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Patchouli-Laced Riots

Written By Christian DeHaemer

Posted October 3, 2011

Seven hundred people were arrested on the Brooklyn Bridge over the weekend.

They were marching as a protest against Wall Street.

Here at Wealth Daily, we’ve been waiting for the riots for some time…

I’ve been recommending readers of my Crisis and Opportunity newsletter buy up riot stocks: companies like Sturm, Ruger & Company (RGR) that went from $10 to $35 over the past 18 months in anticipation of chaos. I wouldn’t buy here, as it has gotten ahead of itself, but you get the picture.

Riots are coming.

Don’t get me wrong; I don’t blame the protesters one bit. I just wish they had started sooner.

Perhaps they were waiting for their unemployment to run out. Or perhaps they are members of the younger generation who never got a job to begin with.

Patchouli in the Streets

The numbers are dismal for the youth of today.

Unemployment for youngsters is at Great Depression levels, and the graduating class of 2011 has the most debt per student ever. The average grad is $22,900 in the hole.

At first, the protests were laughably small. But then one of New York’s finest blasted a protester with pepper spray and a video showed up on YouTube. Then there was a rumor that the band Radiohead was going to perform for the crowd. This swelled the ranks and made the march respectable. (The band never showed.)

Just Mad

The problem is that the protesters don’t seem to have an idea about what they are protesting. Their positions range from advocating anarchy to global warming to anti-racism.

What they should be upset about is the kleptocracy that has taken over Wall Street and Washington and rigged the game against the rest of us.

(Kleptocracy is Greek for “rule by thieves,” and is a form of political corruption that exists to increase the personal wealth and political power of the ruling class at the expense of the wider population.)

Spending the Debt

The government in collusion with many Wall Street firms created the housing bubble by printing money and loosening rules so that everyone could get a home.

Since housing prices started falling in 2007, the government has been printing money to jumpstart growth.

We’ve been saying for years here at Wealth Daily that you can’t spend your way out of a debt crisis. It was our position that the bank/GM/Freddie Mac bailouts would simply extend and deepen the problems. The wrong people were rewarded. The wrong people were punished.

Those people and institutions that should have been cut down by the swift sword of capitalism are still pretending that everything is ok. The banks are being paid off by the government — who pushes their debt on the rest of us.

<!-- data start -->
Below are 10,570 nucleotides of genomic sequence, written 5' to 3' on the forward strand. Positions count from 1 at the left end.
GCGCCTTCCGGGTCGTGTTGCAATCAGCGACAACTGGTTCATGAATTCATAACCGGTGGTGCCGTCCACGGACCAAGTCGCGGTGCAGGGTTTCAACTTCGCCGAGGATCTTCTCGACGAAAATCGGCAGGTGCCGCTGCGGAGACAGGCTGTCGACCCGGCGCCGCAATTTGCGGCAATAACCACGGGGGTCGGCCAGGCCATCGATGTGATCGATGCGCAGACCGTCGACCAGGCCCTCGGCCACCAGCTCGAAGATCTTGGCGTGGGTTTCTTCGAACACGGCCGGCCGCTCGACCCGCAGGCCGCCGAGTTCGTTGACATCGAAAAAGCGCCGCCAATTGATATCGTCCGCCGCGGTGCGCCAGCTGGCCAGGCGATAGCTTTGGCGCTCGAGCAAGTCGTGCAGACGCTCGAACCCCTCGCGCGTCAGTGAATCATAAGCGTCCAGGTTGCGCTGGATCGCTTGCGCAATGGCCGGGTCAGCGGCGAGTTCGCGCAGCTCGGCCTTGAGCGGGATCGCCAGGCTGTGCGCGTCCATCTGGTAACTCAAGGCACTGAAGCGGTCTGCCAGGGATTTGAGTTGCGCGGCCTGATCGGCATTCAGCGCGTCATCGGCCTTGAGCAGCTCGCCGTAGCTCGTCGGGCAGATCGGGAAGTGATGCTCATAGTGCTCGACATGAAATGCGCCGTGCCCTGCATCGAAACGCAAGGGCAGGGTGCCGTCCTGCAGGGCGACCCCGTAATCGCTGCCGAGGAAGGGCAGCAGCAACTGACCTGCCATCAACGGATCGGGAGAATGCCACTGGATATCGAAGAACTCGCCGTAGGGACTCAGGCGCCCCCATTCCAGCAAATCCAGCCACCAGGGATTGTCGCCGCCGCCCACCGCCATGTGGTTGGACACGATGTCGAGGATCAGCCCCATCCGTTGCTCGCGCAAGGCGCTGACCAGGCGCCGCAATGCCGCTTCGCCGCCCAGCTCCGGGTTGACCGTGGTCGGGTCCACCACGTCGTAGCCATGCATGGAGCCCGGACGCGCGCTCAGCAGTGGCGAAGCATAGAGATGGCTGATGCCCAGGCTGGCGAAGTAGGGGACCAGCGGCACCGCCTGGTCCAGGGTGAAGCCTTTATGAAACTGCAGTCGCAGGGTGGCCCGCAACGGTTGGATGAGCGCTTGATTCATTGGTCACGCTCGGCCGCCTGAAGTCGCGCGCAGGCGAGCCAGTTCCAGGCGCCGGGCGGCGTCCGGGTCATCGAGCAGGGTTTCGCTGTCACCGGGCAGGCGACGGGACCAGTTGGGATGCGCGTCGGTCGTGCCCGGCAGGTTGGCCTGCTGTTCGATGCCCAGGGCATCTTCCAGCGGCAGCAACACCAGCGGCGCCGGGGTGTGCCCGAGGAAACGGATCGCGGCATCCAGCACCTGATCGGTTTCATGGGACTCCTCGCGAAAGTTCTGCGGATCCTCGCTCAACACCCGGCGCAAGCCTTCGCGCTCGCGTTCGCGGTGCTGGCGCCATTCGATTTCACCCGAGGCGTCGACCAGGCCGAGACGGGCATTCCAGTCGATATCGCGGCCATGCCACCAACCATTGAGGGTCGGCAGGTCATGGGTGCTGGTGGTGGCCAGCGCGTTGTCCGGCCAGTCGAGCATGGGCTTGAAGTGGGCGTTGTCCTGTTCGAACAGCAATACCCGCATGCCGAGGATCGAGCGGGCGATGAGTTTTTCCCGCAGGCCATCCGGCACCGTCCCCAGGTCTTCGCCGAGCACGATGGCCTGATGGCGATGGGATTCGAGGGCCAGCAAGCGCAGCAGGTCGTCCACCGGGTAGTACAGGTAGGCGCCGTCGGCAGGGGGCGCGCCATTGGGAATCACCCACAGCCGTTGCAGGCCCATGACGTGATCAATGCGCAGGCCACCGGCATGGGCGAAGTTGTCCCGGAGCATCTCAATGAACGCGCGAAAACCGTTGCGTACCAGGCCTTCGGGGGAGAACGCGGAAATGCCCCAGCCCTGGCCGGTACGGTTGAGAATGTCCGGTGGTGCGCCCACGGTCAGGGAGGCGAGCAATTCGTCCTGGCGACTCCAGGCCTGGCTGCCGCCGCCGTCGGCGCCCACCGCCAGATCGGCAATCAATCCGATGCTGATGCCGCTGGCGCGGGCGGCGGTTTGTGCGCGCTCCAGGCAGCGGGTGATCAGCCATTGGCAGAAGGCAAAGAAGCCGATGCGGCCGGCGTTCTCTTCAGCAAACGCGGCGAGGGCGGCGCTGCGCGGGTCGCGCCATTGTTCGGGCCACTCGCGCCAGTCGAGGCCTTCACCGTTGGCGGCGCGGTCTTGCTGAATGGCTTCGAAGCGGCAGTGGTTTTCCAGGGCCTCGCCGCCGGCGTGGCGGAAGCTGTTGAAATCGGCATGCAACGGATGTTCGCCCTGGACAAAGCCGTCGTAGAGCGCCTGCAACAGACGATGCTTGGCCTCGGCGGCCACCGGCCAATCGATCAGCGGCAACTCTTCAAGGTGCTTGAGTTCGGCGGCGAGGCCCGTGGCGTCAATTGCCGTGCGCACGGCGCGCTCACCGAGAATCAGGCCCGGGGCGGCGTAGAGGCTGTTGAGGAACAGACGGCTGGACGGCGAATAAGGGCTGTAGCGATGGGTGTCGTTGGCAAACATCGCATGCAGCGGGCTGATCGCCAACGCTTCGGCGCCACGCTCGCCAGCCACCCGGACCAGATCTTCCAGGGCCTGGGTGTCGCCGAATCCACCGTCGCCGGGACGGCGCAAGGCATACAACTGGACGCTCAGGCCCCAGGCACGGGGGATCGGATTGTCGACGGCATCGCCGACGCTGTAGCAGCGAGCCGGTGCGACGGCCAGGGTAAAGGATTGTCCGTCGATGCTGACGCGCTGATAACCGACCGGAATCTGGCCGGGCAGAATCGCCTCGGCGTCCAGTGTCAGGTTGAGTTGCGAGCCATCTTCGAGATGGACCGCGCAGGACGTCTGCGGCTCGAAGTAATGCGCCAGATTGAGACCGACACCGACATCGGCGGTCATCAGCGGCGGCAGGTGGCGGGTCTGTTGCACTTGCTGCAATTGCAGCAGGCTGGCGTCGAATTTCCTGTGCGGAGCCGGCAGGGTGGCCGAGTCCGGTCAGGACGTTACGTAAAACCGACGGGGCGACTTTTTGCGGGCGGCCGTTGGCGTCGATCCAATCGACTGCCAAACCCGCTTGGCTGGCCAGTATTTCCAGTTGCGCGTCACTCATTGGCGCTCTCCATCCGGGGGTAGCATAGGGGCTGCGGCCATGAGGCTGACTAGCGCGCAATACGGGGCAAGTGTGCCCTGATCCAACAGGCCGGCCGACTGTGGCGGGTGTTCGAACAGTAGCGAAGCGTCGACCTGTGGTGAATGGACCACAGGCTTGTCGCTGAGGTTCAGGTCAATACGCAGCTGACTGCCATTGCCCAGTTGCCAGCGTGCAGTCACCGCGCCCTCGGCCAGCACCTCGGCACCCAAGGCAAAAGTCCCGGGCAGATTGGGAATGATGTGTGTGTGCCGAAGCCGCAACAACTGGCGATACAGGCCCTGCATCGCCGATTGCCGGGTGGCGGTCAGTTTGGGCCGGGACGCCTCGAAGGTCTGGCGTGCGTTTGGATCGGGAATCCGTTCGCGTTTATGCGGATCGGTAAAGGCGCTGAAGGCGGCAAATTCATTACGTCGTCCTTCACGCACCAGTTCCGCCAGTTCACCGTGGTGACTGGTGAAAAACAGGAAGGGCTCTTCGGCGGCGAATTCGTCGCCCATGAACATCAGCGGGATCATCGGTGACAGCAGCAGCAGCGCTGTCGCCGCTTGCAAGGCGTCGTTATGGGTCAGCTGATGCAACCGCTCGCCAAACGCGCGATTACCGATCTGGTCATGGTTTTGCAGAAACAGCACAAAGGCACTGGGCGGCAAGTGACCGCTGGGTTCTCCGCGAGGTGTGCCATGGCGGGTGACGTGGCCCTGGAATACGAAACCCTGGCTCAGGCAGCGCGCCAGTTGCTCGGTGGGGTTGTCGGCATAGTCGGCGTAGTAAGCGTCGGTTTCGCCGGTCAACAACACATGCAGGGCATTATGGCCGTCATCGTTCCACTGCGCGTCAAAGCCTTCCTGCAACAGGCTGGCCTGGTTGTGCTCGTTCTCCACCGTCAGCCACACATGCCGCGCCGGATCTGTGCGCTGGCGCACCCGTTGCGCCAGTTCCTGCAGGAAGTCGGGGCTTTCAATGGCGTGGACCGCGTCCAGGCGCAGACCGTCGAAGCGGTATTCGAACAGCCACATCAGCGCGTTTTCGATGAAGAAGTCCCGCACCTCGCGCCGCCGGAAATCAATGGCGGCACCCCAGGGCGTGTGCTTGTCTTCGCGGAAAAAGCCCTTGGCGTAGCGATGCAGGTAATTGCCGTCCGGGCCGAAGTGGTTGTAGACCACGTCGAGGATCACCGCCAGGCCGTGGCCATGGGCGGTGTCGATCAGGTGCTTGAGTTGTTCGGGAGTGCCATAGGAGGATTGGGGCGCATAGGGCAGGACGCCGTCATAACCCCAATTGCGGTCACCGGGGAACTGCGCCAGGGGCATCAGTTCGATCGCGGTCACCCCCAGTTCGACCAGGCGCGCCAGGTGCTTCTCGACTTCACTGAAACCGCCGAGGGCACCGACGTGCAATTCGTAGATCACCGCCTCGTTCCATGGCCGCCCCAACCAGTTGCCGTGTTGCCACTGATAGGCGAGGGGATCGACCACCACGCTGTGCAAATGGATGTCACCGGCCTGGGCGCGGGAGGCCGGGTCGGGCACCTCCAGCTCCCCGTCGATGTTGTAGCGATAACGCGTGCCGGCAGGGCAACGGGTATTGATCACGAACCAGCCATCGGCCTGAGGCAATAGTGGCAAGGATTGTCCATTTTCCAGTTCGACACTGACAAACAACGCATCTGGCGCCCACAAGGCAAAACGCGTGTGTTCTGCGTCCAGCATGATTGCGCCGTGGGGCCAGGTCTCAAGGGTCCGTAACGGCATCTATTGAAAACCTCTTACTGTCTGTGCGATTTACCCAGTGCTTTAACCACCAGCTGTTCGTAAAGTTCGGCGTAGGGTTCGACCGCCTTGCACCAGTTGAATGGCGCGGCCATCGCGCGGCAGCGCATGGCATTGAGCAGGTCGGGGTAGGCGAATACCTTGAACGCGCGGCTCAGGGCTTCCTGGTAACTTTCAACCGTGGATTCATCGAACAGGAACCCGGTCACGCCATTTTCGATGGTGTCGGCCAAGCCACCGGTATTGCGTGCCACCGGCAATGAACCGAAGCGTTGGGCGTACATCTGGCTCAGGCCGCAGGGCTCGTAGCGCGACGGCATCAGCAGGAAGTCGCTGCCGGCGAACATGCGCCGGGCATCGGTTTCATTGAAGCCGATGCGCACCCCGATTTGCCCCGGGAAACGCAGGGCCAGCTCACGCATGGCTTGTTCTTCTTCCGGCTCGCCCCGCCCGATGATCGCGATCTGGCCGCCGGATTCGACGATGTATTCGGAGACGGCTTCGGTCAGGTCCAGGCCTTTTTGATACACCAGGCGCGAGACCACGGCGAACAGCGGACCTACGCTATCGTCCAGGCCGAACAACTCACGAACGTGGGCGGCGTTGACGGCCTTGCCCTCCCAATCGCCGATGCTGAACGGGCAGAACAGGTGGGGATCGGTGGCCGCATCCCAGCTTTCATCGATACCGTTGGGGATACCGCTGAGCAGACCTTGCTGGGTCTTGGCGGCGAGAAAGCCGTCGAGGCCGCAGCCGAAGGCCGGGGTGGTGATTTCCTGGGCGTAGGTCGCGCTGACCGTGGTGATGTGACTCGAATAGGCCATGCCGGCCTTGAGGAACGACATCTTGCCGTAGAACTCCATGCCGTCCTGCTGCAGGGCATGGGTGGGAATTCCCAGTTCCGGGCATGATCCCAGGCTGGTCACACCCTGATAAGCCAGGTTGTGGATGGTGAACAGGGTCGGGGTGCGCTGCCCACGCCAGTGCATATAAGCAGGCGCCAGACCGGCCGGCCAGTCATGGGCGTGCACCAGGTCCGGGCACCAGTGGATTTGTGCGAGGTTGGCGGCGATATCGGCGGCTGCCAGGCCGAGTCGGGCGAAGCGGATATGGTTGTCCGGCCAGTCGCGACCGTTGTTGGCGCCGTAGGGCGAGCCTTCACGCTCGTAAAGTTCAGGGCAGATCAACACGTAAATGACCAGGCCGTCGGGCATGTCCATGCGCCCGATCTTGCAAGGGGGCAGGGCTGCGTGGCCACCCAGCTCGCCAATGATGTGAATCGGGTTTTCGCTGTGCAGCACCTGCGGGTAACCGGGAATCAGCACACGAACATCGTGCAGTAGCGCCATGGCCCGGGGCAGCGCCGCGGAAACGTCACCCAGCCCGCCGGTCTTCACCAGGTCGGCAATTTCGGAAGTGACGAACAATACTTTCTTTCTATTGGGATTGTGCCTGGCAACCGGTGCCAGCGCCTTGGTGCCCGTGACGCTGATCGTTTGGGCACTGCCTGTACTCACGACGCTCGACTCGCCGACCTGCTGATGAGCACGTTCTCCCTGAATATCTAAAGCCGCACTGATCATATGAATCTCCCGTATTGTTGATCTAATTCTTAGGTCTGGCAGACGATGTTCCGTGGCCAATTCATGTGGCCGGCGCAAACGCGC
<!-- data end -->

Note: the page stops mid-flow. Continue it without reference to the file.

Meanwhile, some people stopped paying their mortgage years ago and are still living for free.

To foreclose on a house means you must admit that you have a bad debt. And those who lent the money would rather not think about it.

My good friend Adam Lass has been digging into FDIC reports and has uncovered some startling facts about companies like Bank of America (BAC), Wells Fargo (WFC), and Citigroup (C). (And by “startling” I mean they will scare the pants off you.)

He is already up 22% this week in Viral Investing after betting against the banks on Friday.

BAC is down 8.01% today and crossed below key support at $6; Citi is down 8.37%. This does not bode well for the market.

Ghosts of 2008

There is a lot of fear out there. Market uncertainty pervades.

This reminds me of a story from 1998. I remember one of those hoary old traders in the pits of Chicago…

sp500 oct 3

click charts to enlarge

He had a great nose. He could literately smell that mix of sweat and pheromones that constituted fear. And when he smelled that, he knew he’d have a winner by taking the opposite side of the trade.

It’s been a smelly quarter. The market went up and down, locked into a tight trend, breathlessly hung up on every Greek bailout and unemployment number…

The market moved a lot, but has gone nowhere for the past two months.

In a market like this, there is only one way to make money — and that’s by trading options.

One of Wealth Daily‘s very own, Ian Cooper has been making a lot of money for his readers over the last few months by doing just this.

Cooper has been trading the Volatility Index (VIX), or I should say the VIX’s Exchange Traded Fund (VXX). This is simply a fund that mirrors the VIX. It is easier tvxx oct 3o trade.

And as you can see, when the market bounces around like a fart in a mitten, the higher the VXX goes (see right).

Ian has made 55% in 9 days; 50% in 9 days; 132% in 6 days; and 102% in 2 days — all the while, the market is up 300 points one day and down 300 points the next.

Believe me, it’s a great feeling having some insurance like the VXX when the bottom falls out of the market…

Will the Fed announce QE4?
Will the unemployment number be bad?
Will the banks fail?
Will China blow up?
Has gold peaked?

Who cares?

Just as long as fears and uncertainty exist, the VXX will keep going up.

That’s all I have for today, dear reader.

Perhaps someone should tell those Wall Street protesters that Goldman Sachs is now in New Jersey at 200 West Street…

gs oct 3

Take the ferry and toss a few tomatoes at that tall building.

All the best,

Christian DeHaemer
Editor, Wealth Daily